Ken Goldstein, MPPA

Ken Goldstein has been working in nonprofits and local government agencies from Santa Cruz, to Sacramento, and back to Silicon Valley, since 1989. He's been staff, volunteer, board member, executive director, and, since 2003, a consultant to local nonprofit organizations. For more on Ken's background, click here. If you are interested in retaining Ken's services, you may contact him at ken at

Friday, April 23, 2010

Will Your Nonprofit Lose Charity Status on May 15?

It may be April, but this is no Fool's joke. Up to 25% of the nation's officially recognized 501(c)3 Nonprofit Organizations have never filed an IRS form 990; the nonprofit tax return. That's been fine, as those organizations with income of under $25,000 have always been exempt... until now.

While smaller groups may still not required to file on an annual basis, a provision of the Pension Protection Act of 2006 included a requirement that the Internal Revenue Service revoke the nonprofit status of organizations that fail to file for three years in a row. That third annual deadline is fast approaching.

The IRS has sent out notices to thousands of organizations that may be effected and, with the lightning speed of bureaucracy, the actual de-certifications may not happen till January, but there are still likely to be small community organizations that fall through the cracks, don't get informed, and wind up with no tax-exemption.

Don't let this be your organization! If you are working or volunteering with a small, community nonprofit, make sure they've completed an IRS 990 or quickly request an extension and begin work on your filing.

I have mixed feelings about this new requirement. The 990 is not an easy form to complete. To compare it to personal taxes, it's more like the 1040 long form with extra schedules than the 1040 EZ. It frequently requires the assistance of professional accountants to complete correctly.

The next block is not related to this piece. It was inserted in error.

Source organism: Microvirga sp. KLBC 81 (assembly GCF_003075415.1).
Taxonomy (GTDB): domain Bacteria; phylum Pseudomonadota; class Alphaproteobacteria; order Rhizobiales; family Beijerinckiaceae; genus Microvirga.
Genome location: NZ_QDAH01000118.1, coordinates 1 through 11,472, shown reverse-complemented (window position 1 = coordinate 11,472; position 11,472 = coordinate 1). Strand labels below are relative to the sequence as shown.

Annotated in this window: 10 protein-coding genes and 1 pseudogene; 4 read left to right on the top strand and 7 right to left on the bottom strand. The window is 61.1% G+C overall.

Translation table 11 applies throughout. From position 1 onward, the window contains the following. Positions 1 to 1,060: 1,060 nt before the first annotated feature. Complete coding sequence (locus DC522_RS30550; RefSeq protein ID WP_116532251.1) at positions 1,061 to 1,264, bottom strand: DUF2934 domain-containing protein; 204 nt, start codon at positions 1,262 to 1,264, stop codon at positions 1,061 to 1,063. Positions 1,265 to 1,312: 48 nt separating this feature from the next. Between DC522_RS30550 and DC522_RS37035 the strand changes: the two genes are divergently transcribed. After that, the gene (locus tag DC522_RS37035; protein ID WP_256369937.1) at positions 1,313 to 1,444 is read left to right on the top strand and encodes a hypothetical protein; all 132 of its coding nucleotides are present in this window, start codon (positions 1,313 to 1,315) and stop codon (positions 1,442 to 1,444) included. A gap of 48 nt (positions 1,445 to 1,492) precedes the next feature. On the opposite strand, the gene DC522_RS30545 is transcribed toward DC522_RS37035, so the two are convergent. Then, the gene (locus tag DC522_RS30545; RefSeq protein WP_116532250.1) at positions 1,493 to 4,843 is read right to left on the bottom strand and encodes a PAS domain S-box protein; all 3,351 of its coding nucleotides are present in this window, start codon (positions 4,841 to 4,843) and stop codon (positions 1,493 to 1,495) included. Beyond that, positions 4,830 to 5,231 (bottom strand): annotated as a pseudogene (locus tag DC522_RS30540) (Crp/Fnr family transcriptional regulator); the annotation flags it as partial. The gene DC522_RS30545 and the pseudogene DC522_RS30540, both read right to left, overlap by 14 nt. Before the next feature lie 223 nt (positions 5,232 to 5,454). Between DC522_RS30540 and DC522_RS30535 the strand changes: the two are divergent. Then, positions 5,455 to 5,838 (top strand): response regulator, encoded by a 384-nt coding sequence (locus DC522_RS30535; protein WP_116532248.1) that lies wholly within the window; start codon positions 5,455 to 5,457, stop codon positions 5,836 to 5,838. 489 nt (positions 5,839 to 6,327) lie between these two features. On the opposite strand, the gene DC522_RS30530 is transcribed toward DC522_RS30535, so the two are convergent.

For an organization with less than $25,000 of income, this is quite an expensive burden and a cost way out line with their other expenses. That fact, of course, once reported properly on the next year's 990, will make the organization look inefficient and earn them poor ratings with those who analyze over-head to program cost ratios.

On the other hand, our sector is often accused of unprofessionalism and told to "be more business like." Tougher 990 standards that apply to all nonprofits is one way in which we prove our ability to manage donated funds in a prudent and professional manner. The 990 is required transparency; it is the window into our financial affairs by which we demonstrate the value of our work.

And, frankly, my own feeling is that the majority of the organizations that will be de-certified as a result of these new rules have probably ceased operating long ago. The de-certs will likely include many start-ups that never started, one and two-person organizations that lost steam and disbanded, and other dreams and good ideas that never quite made it.

Clearing these non-organizations off the rosters of legitimate charities could only be a good thing, as it will leave a clearer picture of what organizations are active, and all the good work that they are doing.

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